Getting it right

Once upon a time, the choice in business travel by car was simple, if a little stark: employees who needed to travel a lot had company cars; everyone else with a low travel demand used public transport or their own cars against a mileage payment. That all started to change in the mid-seventies, when the “perk” car market exploded, exactly because of taxation, economic policies and employment pressures. Sound familiar?
In recent years what used to be called “the fleet market” has changed dramatically. There has never been so much choice, with so many schemes claiming market superiority as well as specific advantages in overall costs/driver tax burdens etc.
The fact is that many of these schemes do represent an optimum solution to particular sets of circumstances – but it is clear that many are sold on the basis of the wrapping, with no clear understanding of how and why they should be producing a result. Sadly, it is true that some of these schemes are designed to exploit fleet operator lack of knowledge about the realities of the market place and the tax system.

Understand your aims
It is vital that employers have a clear idea what “the fleet” is for. Depending on circumstances for the business this can be anything from 100 per cent business use to 100 per cent private/perk use – or anything in between. So it is clearly necessary to understand what the actual need is, and build the policy and delivery to meet the need optimally. It is always worth remembering that the fleet must serve the business – not the other way round!
In looking at the need it is vital to collect accurate data about the current situation and assess that against what should be happening. When looking at any new scheme based, for example, on exploitation of the HMRC tax-free mileage reimbursement rates (AMAPs), there is an obvious need to have a clear picture of what business mileage levels are being claimed – and why. It is pointless looking at a scheme that assumes a cost benefit for average mileage levels of 8,500 business miles pa if your fleet is only averaging 5,000 pa.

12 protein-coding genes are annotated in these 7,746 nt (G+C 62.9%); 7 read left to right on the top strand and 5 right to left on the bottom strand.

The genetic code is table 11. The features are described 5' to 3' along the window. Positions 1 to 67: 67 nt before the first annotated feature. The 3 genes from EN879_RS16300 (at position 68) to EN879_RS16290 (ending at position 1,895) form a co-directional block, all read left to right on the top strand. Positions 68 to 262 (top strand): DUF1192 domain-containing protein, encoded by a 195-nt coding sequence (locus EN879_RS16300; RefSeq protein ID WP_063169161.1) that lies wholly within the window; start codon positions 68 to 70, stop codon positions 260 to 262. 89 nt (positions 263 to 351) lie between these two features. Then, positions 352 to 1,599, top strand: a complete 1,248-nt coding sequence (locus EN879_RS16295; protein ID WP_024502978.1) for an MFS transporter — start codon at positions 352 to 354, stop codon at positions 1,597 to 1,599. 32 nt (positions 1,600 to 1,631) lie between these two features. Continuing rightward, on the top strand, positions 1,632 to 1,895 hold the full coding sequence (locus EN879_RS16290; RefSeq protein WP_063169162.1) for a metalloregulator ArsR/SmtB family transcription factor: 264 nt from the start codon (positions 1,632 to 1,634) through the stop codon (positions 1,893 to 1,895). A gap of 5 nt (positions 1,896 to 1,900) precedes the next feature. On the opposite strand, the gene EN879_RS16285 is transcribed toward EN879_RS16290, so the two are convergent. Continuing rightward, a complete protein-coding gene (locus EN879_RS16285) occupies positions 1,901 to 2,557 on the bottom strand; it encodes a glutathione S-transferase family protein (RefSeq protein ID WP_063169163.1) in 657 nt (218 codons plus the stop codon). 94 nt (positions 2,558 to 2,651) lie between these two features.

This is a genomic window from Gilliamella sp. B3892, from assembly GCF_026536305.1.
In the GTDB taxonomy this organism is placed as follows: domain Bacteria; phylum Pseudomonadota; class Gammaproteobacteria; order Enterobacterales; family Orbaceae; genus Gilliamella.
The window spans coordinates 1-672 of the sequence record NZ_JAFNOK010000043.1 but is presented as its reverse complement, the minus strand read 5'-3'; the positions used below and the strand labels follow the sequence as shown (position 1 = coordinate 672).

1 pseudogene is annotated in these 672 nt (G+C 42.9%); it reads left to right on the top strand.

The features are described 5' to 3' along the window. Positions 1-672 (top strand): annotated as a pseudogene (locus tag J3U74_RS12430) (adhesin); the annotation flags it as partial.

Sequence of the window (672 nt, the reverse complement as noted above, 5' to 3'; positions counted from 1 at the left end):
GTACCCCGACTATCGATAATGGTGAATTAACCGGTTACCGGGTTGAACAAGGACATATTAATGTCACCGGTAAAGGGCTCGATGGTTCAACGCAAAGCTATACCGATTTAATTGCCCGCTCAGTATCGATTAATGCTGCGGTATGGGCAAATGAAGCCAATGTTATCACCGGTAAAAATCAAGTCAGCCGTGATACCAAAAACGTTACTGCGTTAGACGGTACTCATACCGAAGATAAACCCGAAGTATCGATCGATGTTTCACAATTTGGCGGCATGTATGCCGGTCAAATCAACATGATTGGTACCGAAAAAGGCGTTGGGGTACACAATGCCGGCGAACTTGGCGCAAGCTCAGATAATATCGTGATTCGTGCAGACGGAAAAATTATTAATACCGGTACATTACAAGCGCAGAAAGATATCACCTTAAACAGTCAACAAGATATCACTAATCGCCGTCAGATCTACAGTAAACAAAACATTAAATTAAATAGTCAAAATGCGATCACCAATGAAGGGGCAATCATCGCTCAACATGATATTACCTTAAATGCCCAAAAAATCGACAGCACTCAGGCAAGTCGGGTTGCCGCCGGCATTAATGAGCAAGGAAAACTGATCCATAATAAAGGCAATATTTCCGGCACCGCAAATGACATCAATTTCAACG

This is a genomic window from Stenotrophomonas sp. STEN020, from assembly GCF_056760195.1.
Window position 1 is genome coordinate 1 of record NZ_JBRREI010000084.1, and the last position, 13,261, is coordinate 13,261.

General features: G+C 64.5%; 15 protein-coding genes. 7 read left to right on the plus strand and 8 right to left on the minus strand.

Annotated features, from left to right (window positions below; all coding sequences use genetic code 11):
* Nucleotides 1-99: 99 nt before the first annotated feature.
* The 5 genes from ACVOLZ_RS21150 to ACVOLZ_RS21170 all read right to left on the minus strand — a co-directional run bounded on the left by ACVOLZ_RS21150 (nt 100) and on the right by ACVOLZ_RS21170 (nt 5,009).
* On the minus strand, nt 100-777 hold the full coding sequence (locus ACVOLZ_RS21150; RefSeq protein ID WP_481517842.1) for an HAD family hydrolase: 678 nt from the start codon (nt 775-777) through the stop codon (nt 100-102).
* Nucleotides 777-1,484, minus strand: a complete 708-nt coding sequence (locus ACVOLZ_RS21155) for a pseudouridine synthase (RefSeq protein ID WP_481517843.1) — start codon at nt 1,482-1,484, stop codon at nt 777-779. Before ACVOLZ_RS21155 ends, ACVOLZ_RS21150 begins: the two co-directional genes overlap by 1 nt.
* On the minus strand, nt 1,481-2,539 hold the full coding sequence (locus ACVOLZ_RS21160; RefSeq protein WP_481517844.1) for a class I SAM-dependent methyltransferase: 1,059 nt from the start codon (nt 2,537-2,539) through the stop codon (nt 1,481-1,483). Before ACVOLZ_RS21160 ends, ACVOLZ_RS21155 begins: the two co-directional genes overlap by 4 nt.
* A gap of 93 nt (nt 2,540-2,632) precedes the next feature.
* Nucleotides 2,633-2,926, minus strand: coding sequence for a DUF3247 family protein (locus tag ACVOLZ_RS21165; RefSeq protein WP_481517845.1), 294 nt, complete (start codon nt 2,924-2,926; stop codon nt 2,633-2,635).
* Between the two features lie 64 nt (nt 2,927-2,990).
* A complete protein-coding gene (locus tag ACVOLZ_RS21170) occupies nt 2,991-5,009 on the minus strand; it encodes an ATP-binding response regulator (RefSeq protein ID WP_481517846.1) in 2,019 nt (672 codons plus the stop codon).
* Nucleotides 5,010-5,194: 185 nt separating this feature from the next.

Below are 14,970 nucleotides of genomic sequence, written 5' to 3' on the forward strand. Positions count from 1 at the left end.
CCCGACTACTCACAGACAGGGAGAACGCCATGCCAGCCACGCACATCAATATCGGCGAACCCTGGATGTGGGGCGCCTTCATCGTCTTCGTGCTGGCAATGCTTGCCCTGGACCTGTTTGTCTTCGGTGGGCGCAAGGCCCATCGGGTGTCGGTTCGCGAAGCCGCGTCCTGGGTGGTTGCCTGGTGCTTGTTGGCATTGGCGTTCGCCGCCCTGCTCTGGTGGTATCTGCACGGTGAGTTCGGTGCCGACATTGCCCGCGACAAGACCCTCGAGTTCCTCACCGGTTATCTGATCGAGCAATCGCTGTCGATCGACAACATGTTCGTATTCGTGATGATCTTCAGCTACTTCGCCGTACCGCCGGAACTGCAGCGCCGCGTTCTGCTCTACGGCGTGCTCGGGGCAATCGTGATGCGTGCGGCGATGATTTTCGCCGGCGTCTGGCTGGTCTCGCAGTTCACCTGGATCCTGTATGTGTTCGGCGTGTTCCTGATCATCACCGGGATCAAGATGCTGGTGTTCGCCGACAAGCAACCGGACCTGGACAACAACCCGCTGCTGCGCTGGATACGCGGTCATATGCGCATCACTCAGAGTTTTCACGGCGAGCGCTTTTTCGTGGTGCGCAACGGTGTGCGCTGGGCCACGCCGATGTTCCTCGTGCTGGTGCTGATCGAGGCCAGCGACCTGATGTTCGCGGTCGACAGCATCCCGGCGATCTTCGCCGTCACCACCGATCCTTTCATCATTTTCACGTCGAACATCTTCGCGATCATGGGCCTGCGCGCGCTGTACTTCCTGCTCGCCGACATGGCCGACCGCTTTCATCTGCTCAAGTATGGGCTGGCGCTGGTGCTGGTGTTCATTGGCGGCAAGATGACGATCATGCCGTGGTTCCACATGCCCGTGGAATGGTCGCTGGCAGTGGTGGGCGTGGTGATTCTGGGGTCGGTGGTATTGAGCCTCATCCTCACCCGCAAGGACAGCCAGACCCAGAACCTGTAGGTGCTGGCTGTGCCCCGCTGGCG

Similarly the assessment of carbon reduction opportunities must be based on what employees might select under the allocation policy. It is important to recognise the value of low fuel consumption as a cost and tax reduction support, but there needs to be a mechanism to get people into these models – difficult if the choice list makes it easy and attractive to drive a larger model with relatively poor consumption.
A major issue is the fact that most employers do not have an experienced “fleet manager” any more. The job is often a part-time role with the “technical stuff” handled under an outsourced arrangement with a leasing/ contract hire company. But given the complexity and range of choice in the market, it is still important that someone in the organisation has an external point of reference.

ACFO’s role
ACFO (formerly the Association of Car Fleet Operators) has, since the 1970’s, provided a clear, unbiased forum for “fleet mangers” to come together to network and exchange ideas and techniques. Membership is open to any organisation with a “fleet” interest although nowadays many members deploy alternative schemes like ECOS (Employee Car Ownership Scheme), cash allowance or mixed strategies.